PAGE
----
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Presentation Outline. II. Political Institutions The Parallel Structure The Executive Branch The Legislative Branch The Judicial Branch Village elections Communist Party Factions. II. a)Parallel Structure.

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Presentation Outline

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  1. Presentation Outline II. Political Institutions • The Parallel Structure • The Executive Branch • The Legislative Branch • The Judicial Branch • Village elections • Communist Party Factions

  2. II. a)Parallel Structure China is a one-party state. The Chinese Communist Party influences the government, not the other way around. There is a great deal of overlap between the Party and Government positions.

  3. II. b)The Executive Branch • President • Prime Minister • State Council • Standing Committee of the Politburo- Party • General Secretary of the Communist Party-Party • Succession Crisis Government

  4. President- Head of State • Largely a ceremonial position • Elected by the National People’s Congress since 1982 in accordance with the Constitution • Limited to two successive five year terms • It has been the practice since Jiang Zemin that the President also holds the more powerful and important positions of General Secretary of the Communist Party and Chairman of the Central Military Comussion thus making him paramount leader

  5. China’s Presidents* all were/are also Party General Secretaries and Paramount leaders 1993-2003 2003-2013 2013-? Jiang Zemin HuJintao Xi Jinping

  6. Premier-Head of Government • Nominated by the President and approved by the National People’s Congress (NPC); in practice, however, it is the Standing Committee of the Politburo which chooses the Premier • Limited to two successive 5 year terms • Head of the State Council • Nominates a Government Cabinet • Overseas the Cabinet ministries Current Premier WenJiabao How does the Chinese Premier differ from the British Prime Minister?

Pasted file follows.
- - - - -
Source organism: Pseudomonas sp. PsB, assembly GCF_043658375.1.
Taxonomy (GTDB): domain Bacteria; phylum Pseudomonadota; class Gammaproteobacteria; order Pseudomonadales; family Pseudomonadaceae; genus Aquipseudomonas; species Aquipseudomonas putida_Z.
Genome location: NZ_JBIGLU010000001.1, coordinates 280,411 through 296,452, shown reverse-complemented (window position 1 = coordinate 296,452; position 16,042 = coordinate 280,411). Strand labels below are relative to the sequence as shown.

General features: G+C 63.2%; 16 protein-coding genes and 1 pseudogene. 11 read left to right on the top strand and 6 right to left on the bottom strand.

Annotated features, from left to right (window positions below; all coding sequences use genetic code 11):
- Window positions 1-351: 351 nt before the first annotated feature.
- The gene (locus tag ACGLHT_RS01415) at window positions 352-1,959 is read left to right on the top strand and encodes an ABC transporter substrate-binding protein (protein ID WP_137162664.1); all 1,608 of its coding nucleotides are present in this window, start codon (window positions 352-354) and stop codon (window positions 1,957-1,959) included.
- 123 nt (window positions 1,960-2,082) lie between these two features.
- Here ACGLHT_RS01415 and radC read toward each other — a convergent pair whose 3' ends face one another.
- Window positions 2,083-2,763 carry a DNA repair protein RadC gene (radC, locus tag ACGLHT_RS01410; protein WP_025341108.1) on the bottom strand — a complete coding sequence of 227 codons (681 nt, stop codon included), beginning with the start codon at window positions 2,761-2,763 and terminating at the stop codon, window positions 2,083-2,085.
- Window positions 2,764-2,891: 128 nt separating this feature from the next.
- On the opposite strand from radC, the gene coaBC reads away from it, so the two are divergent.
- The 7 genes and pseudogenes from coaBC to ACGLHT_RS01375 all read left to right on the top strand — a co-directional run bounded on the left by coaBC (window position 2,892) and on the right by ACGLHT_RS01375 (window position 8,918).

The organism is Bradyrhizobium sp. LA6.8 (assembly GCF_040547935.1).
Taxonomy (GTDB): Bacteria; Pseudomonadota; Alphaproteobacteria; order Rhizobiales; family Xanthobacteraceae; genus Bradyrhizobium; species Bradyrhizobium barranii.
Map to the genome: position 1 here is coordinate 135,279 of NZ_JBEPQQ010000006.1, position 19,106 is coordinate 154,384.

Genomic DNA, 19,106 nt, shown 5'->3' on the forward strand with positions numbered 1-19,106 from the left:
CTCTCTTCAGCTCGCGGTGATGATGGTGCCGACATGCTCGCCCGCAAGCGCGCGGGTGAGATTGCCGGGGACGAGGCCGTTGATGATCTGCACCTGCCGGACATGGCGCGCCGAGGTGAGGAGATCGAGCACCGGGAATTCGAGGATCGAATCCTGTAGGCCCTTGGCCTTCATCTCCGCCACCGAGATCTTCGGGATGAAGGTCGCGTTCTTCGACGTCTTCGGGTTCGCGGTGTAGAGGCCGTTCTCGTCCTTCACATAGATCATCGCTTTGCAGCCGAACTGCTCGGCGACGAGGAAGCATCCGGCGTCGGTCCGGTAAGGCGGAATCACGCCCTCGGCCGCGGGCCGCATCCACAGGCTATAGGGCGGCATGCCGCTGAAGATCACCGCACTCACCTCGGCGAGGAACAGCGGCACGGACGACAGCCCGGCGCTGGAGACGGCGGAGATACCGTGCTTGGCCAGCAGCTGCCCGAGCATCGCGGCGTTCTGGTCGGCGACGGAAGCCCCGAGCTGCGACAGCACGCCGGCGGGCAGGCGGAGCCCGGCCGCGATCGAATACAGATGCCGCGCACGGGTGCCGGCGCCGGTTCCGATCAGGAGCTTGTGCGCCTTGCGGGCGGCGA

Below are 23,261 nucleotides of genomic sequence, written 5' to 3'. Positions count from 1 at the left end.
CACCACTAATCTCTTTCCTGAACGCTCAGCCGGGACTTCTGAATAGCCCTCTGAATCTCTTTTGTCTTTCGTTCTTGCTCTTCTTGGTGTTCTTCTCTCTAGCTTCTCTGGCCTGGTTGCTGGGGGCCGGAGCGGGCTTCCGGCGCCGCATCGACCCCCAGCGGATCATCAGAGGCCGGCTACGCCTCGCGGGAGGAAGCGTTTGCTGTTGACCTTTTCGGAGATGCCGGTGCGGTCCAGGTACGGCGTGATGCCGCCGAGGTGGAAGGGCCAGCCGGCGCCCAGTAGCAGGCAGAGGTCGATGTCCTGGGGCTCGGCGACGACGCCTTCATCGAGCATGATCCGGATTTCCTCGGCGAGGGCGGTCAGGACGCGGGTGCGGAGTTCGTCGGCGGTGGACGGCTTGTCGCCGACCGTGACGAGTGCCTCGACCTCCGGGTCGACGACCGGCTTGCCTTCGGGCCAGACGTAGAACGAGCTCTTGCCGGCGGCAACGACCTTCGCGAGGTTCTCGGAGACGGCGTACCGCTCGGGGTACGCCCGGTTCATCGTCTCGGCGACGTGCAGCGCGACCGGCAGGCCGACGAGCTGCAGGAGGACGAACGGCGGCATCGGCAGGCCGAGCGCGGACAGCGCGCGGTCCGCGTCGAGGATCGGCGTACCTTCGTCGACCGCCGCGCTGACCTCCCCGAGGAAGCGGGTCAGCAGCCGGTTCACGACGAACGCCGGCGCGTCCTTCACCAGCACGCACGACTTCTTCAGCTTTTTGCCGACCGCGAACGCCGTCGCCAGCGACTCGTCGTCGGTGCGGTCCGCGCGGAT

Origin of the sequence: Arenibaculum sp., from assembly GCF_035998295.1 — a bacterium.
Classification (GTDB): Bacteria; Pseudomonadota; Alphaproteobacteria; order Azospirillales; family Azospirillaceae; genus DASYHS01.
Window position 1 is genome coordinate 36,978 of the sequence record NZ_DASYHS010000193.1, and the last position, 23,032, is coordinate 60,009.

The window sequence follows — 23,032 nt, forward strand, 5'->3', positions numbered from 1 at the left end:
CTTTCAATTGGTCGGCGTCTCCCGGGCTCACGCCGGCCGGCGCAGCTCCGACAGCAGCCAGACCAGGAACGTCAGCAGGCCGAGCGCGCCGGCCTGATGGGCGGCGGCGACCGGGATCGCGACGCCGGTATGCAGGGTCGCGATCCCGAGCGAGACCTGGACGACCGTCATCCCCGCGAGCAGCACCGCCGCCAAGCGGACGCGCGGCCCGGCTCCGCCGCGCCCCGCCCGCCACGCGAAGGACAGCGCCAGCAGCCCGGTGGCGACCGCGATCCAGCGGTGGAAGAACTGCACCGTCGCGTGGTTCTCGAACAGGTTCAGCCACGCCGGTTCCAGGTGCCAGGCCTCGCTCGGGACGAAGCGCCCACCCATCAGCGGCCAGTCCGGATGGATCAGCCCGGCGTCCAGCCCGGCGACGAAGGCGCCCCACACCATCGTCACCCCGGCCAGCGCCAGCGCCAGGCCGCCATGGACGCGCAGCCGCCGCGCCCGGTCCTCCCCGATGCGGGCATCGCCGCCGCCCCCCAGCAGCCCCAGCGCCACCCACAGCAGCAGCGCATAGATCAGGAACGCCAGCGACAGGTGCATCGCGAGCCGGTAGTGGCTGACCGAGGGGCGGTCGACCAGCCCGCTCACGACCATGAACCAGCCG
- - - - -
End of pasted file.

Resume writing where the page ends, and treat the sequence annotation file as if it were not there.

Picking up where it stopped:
7. State Council • Highest executive function in the Government • 35 members total • Meets every 6 months • Includes a state council standing committee which meets weekly • Members include the Premier, Vice-premiers, and Cabinet Ministers • Members are nominated by the Premier and approved by the National People’s Congress(NPC) • They decide policy and draft legislation which they later present to the National People’s Congress (NPC) • All State Council members are also Communist Party members

  8. Standing Committee of the Politburo • In practice it is the most powerful body in the People’s Republic of China • 9 members total are selected by the National Party Congress • Includes the General Secretary of the CPC • Influences and supervises all levels of the Party and Government • Decisions are made by consensus- democratic centralism

  9. Standing Committee of the Politburo Members Recognize anyone?

  10. General Secretary of the Chinese Communist Party • More powerful than the presidency • Since 1993, the presidency/general secretary of the CPC has been held by one man • The General Secretary also sits on the Standing Committee of the Politburo • Since Jiang Zemin, the General Secretary is also the chairman of the Central Military Commission, making him commander in chief of China’s armed forces

  11. China’s CPC General Secretaries* the position was formerly called Chairman 1949-1976 1976-1981 1982-1987 1987-1989 1989-2002 2002-present Mao Zedong HuaGuofeng HuYaobang Zhao Ziyang Jiang Zemin HuJintao * HuYaobang and Zhao Ziyang were never paramount leaders as they did not control the Central Military Affairs Commission